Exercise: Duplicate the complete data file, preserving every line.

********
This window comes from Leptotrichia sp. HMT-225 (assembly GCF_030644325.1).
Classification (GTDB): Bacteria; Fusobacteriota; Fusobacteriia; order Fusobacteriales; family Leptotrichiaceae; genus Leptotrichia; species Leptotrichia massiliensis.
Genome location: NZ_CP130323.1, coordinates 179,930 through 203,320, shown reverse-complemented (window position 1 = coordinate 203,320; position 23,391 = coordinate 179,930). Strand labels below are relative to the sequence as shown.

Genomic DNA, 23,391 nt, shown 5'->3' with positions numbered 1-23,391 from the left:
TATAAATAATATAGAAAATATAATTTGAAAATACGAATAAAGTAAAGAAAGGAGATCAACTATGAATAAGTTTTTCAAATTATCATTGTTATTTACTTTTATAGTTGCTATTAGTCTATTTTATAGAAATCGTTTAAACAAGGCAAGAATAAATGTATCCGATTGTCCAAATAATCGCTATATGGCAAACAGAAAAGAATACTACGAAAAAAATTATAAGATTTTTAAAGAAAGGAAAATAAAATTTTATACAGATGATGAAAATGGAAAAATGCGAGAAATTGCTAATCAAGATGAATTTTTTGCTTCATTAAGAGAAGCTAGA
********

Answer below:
This window comes from Leptotrichia sp. HMT-225 (assembly GCF_030644325.1).
Classification (GTDB): Bacteria; Fusobacteriota; Fusobacteriia; order Fusobacteriales; family Leptotrichiaceae; genus Leptotrichia; species Leptotrichia massiliensis.
Genome location: NZ_CP130323.1, coordinates 179,930 through 203,320, shown reverse-complemented (window position 1 = coordinate 203,320; position 23,391 = coordinate 179,930). Strand labels below are relative to the sequence as shown.

Genomic DNA, 23,391 nt, shown 5'->3' with positions numbered 1-23,391 from the left:
TATAAATAATATAGAAAATATAATTTGAAAATACGAATAAAGTAAAGAAAGGAGATCAACTATGAATAAGTTTTTCAAATTATCATTGTTATTTACTTTTATAGTTGCTATTAGTCTATTTTATAGAAATCGTTTAAACAAGGCAAGAATAAATGTATCCGATTGTCCAAATAATCGCTATATGGCAAACAGAAAAGAATACTACGAAAAAAATTATAAGATTTTTAAAGAAAGGAAAATAAAATTTTATACAGATGATGAAAATGGAAAAATGCGAGAAATTGCTAATCAAGATGAATTTTTTGCTTCATTAAGAGAAGCTAGA